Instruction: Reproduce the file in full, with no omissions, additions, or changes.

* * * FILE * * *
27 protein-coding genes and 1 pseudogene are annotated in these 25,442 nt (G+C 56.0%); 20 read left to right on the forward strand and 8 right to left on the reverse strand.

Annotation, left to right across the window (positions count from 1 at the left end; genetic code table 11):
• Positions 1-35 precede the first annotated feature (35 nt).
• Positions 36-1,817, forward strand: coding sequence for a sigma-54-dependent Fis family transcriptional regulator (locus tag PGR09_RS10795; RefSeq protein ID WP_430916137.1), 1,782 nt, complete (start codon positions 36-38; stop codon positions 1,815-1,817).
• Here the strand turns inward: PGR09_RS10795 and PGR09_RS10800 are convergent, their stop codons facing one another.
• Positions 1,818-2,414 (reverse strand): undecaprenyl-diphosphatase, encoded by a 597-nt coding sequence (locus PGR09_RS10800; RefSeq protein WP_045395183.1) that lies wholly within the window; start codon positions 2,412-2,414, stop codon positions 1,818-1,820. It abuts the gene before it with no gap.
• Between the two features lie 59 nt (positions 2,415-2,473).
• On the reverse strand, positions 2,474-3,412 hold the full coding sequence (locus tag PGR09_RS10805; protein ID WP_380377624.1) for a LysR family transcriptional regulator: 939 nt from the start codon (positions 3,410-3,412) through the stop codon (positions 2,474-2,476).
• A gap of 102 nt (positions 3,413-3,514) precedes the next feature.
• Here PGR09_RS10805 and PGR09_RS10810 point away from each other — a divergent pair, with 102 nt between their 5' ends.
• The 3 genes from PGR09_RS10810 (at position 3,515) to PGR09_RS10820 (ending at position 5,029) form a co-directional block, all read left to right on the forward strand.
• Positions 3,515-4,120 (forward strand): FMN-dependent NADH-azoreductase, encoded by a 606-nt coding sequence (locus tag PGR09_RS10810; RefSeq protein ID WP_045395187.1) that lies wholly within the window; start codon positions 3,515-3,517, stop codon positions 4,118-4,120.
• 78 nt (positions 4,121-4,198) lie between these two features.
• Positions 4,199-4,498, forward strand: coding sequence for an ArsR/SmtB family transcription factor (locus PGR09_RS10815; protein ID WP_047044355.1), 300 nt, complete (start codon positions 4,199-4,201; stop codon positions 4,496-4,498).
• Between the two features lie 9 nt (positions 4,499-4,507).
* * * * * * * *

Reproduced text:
27 protein-coding genes and 1 pseudogene are annotated in these 25,442 nt (G+C 56.0%); 20 read left to right on the forward strand and 8 right to left on the reverse strand.

Annotation, left to right across the window (positions count from 1 at the left end; genetic code table 11):
• Positions 1-35 precede the first annotated feature (35 nt).
• Positions 36-1,817, forward strand: coding sequence for a sigma-54-dependent Fis family transcriptional regulator (locus tag PGR09_RS10795; RefSeq protein ID WP_430916137.1), 1,782 nt, complete (start codon positions 36-38; stop codon positions 1,815-1,817).
• Here the strand turns inward: PGR09_RS10795 and PGR09_RS10800 are convergent, their stop codons facing one another.
• Positions 1,818-2,414 (reverse strand): undecaprenyl-diphosphatase, encoded by a 597-nt coding sequence (locus PGR09_RS10800; RefSeq protein WP_045395183.1) that lies wholly within the window; start codon positions 2,412-2,414, stop codon positions 1,818-1,820. It abuts the gene before it with no gap.
• Between the two features lie 59 nt (positions 2,415-2,473).
• On the reverse strand, positions 2,474-3,412 hold the full coding sequence (locus tag PGR09_RS10805; protein ID WP_380377624.1) for a LysR family transcriptional regulator: 939 nt from the start codon (positions 3,410-3,412) through the stop codon (positions 2,474-2,476).
• A gap of 102 nt (positions 3,413-3,514) precedes the next feature.
• Here PGR09_RS10805 and PGR09_RS10810 point away from each other — a divergent pair, with 102 nt between their 5' ends.
• The 3 genes from PGR09_RS10810 (at position 3,515) to PGR09_RS10820 (ending at position 5,029) form a co-directional block, all read left to right on the forward strand.
• Positions 3,515-4,120 (forward strand): FMN-dependent NADH-azoreductase, encoded by a 606-nt coding sequence (locus tag PGR09_RS10810; RefSeq protein ID WP_045395187.1) that lies wholly within the window; start codon positions 3,515-3,517, stop codon positions 4,118-4,120.
• 78 nt (positions 4,121-4,198) lie between these two features.
• Positions 4,199-4,498, forward strand: coding sequence for an ArsR/SmtB family transcription factor (locus PGR09_RS10815; protein ID WP_047044355.1), 300 nt, complete (start codon positions 4,199-4,201; stop codon positions 4,496-4,498).
• Between the two features lie 9 nt (positions 4,499-4,507).